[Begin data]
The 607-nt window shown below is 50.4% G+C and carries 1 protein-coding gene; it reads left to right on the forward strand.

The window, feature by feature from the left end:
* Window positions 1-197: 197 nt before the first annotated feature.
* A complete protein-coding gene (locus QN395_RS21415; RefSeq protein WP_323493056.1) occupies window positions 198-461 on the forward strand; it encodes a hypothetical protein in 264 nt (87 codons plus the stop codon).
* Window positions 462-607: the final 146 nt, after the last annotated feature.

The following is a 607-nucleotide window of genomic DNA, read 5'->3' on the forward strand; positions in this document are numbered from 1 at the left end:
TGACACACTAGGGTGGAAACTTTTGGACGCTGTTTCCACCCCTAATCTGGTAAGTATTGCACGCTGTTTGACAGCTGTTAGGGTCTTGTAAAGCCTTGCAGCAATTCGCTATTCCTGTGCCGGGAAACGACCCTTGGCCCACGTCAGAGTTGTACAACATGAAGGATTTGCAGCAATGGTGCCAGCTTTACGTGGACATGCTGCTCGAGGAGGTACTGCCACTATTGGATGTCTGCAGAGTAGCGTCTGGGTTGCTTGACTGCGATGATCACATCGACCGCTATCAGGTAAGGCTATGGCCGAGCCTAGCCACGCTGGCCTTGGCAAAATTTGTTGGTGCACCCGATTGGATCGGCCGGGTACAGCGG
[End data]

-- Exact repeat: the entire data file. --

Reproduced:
The 607-nt window shown below is 50.4% G+C and carries 1 protein-coding gene; it reads left to right on the forward strand.

The window, feature by feature from the left end:
* Window positions 1-197: 197 nt before the first annotated feature.
* A complete protein-coding gene (locus QN395_RS21415; RefSeq protein WP_323493056.1) occupies window positions 198-461 on the forward strand; it encodes a hypothetical protein in 264 nt (87 codons plus the stop codon).
* Window positions 462-607: the final 146 nt, after the last annotated feature.

The following is a 607-nucleotide window of genomic DNA, read 5'->3' on the forward strand; positions in this document are numbered from 1 at the left end:
TGACACACTAGGGTGGAAACTTTTGGACGCTGTTTCCACCCCTAATCTGGTAAGTATTGCACGCTGTTTGACAGCTGTTAGGGTCTTGTAAAGCCTTGCAGCAATTCGCTATTCCTGTGCCGGGAAACGACCCTTGGCCCACGTCAGAGTTGTACAACATGAAGGATTTGCAGCAATGGTGCCAGCTTTACGTGGACATGCTGCTCGAGGAGGTACTGCCACTATTGGATGTCTGCAGAGTAGCGTCTGGGTTGCTTGACTGCGATGATCACATCGACCGCTATCAGGTAAGGCTATGGCCGAGCCTAGCCACGCTGGCCTTGGCAAAATTTGTTGGTGCACCCGATTGGATCGGCCGGGTACAGCGG